Commencement Chaos: The Trump Effect On Graduation Speakers
The reaction to Trump administration officials offering commencement remarks this spring has turned the graduation ceremony into the latest political platform.
Not even two minutes into Education Secretary Betsy DeVos’ commencement address at Bethune-Cookman University on Wednesday, the chorus of boos were so loud inside the Ocean Center that she had to pause. Even when DeVos, whose invitation to speak was met with a petition of more than 50,000 signatures against her presence and led to the NAACP urging the school’s president to resign, recognized that people have a difference of opinion on whether she should be there, the graduates, families and friends in attendance at the Florida HBCU didn’t want to hear it.
“If this behavior continues, then your degrees will be mailed to you,” the school’s president said. “Choose which way you want to go.”
DeVos continued, as did the boo birds: “I’m very grateful for the opportunity to be with you here today. While we undoubtedly disagree at times, I hope we can do so respectfully.”
As the first year of graduations in the Trump administration get underway, the message from students on some campuses has become clear: don’t mention or invite officials associated with President Donald Trump. Whether it’s DeVos or Vice President Mike Pence giving the address at the University of Notre Dame on May 21, the vitriolic reaction to Trump administration officials offering commencement remarks this spring has turned the graduation ceremony into the latest political platform. USA Today reported that most of the college and university commencement speakers it spoke with are avoiding speaking about Trump.
At Notre Dame, the school broke its tradition of inviting first-year presidents to speak at graduation. Instead of inviting Trump, the university announced that Mike Pence would be the commencement speaker. The decision was met with student protests and a viral campaign #notmycommencementspeaker that had students expressing why they felt unsafe with Pence giving the address.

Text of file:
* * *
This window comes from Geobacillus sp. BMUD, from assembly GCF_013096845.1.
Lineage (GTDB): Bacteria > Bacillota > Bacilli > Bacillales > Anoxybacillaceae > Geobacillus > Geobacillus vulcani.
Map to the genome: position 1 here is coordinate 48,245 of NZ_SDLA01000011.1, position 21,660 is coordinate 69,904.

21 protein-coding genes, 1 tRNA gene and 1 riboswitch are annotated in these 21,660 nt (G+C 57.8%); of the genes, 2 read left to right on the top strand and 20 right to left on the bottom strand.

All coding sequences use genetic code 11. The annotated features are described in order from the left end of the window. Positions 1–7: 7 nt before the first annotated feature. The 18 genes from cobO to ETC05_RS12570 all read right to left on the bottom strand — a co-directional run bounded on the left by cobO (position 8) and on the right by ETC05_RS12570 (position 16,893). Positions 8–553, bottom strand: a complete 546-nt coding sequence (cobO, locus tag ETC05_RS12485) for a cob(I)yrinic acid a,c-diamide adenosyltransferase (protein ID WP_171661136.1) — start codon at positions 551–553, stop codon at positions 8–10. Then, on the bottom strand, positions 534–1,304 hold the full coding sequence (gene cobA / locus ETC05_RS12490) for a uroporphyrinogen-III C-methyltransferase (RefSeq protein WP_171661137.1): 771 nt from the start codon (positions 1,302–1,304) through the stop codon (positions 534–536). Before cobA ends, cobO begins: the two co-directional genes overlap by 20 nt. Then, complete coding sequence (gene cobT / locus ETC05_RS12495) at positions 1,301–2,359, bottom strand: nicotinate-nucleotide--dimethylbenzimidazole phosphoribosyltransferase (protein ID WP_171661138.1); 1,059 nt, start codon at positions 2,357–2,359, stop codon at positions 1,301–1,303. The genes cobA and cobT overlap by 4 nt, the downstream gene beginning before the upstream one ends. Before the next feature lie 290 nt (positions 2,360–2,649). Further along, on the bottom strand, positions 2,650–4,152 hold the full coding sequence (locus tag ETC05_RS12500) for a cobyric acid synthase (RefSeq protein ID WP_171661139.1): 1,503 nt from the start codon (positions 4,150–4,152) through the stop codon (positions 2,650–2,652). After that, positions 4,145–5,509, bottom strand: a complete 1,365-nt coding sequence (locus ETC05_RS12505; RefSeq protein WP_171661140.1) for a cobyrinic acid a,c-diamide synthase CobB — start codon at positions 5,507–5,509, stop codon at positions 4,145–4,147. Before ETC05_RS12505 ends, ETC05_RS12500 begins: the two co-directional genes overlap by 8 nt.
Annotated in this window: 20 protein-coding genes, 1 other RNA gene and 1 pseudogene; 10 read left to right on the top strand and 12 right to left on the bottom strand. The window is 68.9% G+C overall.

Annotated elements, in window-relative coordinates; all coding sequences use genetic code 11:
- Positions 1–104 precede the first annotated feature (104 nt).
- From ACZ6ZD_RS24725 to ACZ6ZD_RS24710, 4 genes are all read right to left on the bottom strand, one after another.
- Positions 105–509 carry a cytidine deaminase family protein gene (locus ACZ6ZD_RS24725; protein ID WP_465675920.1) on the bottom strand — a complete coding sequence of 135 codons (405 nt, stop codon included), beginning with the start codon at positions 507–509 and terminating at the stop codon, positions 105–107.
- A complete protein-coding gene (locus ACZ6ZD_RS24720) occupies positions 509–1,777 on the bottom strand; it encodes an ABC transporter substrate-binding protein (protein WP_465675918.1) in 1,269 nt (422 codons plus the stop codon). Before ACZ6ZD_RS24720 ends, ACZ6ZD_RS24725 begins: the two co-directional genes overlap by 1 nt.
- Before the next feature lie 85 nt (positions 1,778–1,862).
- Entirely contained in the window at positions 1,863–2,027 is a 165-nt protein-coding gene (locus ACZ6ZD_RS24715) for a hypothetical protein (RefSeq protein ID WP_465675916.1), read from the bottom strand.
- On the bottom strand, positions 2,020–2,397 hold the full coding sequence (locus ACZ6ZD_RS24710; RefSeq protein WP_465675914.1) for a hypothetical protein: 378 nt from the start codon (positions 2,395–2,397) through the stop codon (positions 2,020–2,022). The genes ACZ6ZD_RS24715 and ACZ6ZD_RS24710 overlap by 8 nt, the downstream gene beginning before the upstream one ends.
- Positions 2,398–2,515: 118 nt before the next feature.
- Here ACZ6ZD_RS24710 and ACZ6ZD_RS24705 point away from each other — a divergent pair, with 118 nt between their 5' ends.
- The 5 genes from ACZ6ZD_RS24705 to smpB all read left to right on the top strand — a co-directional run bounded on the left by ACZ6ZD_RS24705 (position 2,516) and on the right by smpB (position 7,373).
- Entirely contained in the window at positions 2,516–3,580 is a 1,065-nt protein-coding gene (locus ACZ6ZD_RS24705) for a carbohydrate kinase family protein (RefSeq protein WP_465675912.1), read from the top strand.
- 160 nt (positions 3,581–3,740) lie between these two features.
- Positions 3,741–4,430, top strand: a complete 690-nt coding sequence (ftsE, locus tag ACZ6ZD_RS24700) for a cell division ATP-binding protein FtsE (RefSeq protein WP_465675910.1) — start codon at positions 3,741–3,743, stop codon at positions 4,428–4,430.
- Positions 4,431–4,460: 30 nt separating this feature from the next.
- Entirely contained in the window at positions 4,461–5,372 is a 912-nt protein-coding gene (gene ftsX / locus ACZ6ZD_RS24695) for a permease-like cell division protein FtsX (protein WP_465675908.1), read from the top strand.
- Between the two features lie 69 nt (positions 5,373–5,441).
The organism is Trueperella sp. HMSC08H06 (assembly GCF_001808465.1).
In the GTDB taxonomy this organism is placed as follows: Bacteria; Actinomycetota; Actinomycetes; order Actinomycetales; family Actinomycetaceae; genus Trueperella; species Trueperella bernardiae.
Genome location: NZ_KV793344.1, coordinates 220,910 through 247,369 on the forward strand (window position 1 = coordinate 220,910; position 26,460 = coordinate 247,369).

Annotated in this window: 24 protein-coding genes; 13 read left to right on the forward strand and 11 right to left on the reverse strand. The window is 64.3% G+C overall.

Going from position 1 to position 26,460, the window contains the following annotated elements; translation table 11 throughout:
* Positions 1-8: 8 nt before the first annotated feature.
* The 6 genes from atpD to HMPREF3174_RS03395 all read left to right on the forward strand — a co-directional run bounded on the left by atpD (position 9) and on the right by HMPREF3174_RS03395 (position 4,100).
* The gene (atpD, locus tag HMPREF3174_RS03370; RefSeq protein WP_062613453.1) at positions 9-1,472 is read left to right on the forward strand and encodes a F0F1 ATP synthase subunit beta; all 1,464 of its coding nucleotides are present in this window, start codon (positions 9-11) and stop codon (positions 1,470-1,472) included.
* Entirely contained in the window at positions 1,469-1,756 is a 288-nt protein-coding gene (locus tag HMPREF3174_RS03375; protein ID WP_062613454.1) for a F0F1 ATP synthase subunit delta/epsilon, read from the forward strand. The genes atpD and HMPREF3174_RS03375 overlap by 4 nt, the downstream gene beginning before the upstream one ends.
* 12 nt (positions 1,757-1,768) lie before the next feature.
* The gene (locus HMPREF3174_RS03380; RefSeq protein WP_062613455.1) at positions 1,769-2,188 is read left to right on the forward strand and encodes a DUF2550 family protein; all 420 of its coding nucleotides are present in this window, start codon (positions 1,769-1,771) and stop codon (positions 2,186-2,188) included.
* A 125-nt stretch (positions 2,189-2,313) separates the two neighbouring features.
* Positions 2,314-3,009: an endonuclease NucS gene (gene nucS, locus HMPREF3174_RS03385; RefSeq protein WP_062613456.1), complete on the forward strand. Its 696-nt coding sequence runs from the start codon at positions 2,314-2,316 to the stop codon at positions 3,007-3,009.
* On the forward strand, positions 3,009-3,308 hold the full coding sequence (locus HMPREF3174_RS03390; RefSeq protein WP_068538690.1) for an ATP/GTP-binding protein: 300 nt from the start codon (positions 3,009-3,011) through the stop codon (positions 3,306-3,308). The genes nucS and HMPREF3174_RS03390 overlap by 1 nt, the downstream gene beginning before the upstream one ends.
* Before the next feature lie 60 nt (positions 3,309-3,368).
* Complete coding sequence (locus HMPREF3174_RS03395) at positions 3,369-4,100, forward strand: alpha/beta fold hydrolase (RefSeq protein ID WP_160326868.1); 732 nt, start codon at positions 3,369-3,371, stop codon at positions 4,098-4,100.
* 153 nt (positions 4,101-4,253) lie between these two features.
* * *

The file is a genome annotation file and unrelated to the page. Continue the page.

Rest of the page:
Maybe surprisingly, there hasn’t been as much pushback for the president’s only scheduled commencement address. The lead-up to Trump’s speech this weekend at Liberty University, the world’s largest Christian university, has been largely met with pride and excitement from students, according to the Washington Post. One student described Trump’s speech to the Post as “an awesome, once-in-a-lifetime opportunity,” with others adding that said it would help establish the University as “legitimate.” Though some students opposed the choice, others said there was unlikely enough opposition to initiate protest.
Though there has been pushback from universities and colleges toward speakers linked to Trump, other speakers, most notably Democrats or those who are more left-leaning, have been more embraced. Former Democratic presidential contenders Hillary Clinton and Vermont Sen. Bernie Sanders will be at Wellesley College and Brooklyn College, respectively, toward the end of the month. Former Vice President Joe Biden has a full commencement docket, giving addresses at Harvard University, Cornell University and Colby College later this month.
Amid controversy about which speakers to invite and how students will receive them, some universities have turned away from politics altogether and are looking to a different field for words of wisdom: comedy. This weekend, Maz Jobrani, an Iranian-American standup comic, will deliver an address that isn’t expected to shy away from the elephant in the room named Trump.
“I have to talk about him, because I’m an immigrant,’’ he told USA Today. “The best graduation talks are sincere, and I have a lot of sincere feelings about his impact. He needs to take responsibility for his words.’’